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Have been from one of the rainbow to the other with damping hs and ls.  Tried GHILL28's suggestion yesterday afternoon and it did help with the balance. But, trail trash, roots etc went from brutal to rigid. Rigid is not an exaggeration. Also noticed something that explains why bike will no longer turn, forks are extended like a chopper and never settle. I was talking with another rider and when I returned to my bike  it was obvious when looking at it from the side. When it is in my shop it is on a stand or I am on it so I never viewed it like that.  But with it being held up with a tiedown sitting naturally, it looked like a Harley with an easy rider front end. Parts have been "updated"  in the forks and now I wonder if the new stuff is the same length as the original. Even though the springs went from .44 to .43 the front end has almost an inch less rider sag than before.  After being pummeled and scared a couple times yesterday I have decided that the current situation is an experiment gone wrong. Things are so far out of whack a screwdriver is not going to fix anything. Whatever I decide, I will never ride it again like it is. Thanks guys, I do appreciate all the  info and suggestions given.

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Going softer springs and getting less sag says something

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I didn't catch, do you do your own revalving? It sounds to me like both ends need to be valved lighter on the low and highspeed compression. Do you know if the rear is physically bottoming or just feels that way from harsh comp. damping. Unfortunately turning in the rebound on the shock also adds more compression damping too, just making a bad situation worse. The forks and shock need to be revalved for plusher comp.

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I had this with an Ohlins TTX I was valving myself. Personally find the LSC controls the chasis behaviour. The amount it compresses on the face of waterbars/jumps/when smashing into berms. The HSC controls and smooths out the sharp edges which equate to high shaft speeds (roots, rocks, logs, square edges; at speed). The rebound just controls the return stroke.

 

I find with a firm LSC it will be a bit rough in the slower chop, and sit up high in the stroke, but a lower HSC will allow it to absorb the harsher hits. I found a smaller clamp on the comp stack was a move in the right direction, especially noticable on the short sharp hits that are prone to kicking the rear high.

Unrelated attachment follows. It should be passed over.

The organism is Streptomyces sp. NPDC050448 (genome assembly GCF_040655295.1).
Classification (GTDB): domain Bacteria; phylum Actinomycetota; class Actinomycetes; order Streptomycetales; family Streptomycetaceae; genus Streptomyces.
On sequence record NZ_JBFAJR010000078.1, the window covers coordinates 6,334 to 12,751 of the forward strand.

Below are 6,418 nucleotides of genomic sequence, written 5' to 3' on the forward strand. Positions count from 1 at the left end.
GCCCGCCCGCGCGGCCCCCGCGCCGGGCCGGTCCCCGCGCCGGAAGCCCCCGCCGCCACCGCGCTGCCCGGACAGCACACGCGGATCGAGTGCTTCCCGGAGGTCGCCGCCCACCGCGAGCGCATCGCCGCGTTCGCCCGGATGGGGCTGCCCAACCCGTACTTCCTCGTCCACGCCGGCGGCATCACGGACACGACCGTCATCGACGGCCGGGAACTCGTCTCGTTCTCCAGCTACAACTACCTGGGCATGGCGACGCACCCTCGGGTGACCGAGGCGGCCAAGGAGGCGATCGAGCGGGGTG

In regards to the forks, check the length of the spring and the actual preload on them. Sounds like they could be heavily preloaded, causing less sag, and then the lower rate allowing them to blow through the stroke too quickly unbalancing the chasis.

Edited by Jakobi

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What was your exact clicker setting?

Fork setting: Comp-11 out. Reb-10 out.       Shock setting: HSC-1 out. LSC-10 out. Reb-8 out. I need to add that tuner installed a big piston Showa cart with a 12.5mm rod from a Kaw 250f.  Forks(.43) are pre-loaded 5mm. He also installed a 100mm long 2.0KG ICS spring. Forks now have 2 in rider sag which is almost 1 in less than rider sag with the .44 springs. Forks are extended and front end of bike sits up like a dog begging for a treat. Forks never settle for corners etc, always up. Thanks again guys.

Edited by YHGEORGE

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George, have you lost my phone number or what??

If I remember correct awhile back you had issues with alignment or thought something was bent???

There has to be an underlying issue somewhere.

The shock sounds like it could use a piston band.

So one sentence you say the rear is burying the front but in the next sentence you say the front won't dive and it rides like a harley??

The "updated parts" in the forks aren't an experiment. I sold you them to try and help you and that cartridge is better than your stock one. The cartridge that's in there now was actually 2-3 mm shorter than your stock.

And I also machined some off the spring perch so you didn't have excessive preload with the 2-3mm shorter cartridge.

Call me tomorrow

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Thanks. My last several e-mails were never answered. Everything I have described has occurred with different clicker settings. Everything, never in balance. That's ok, I'll call later this afternoon. Thank you.

Edited by YHGEORGE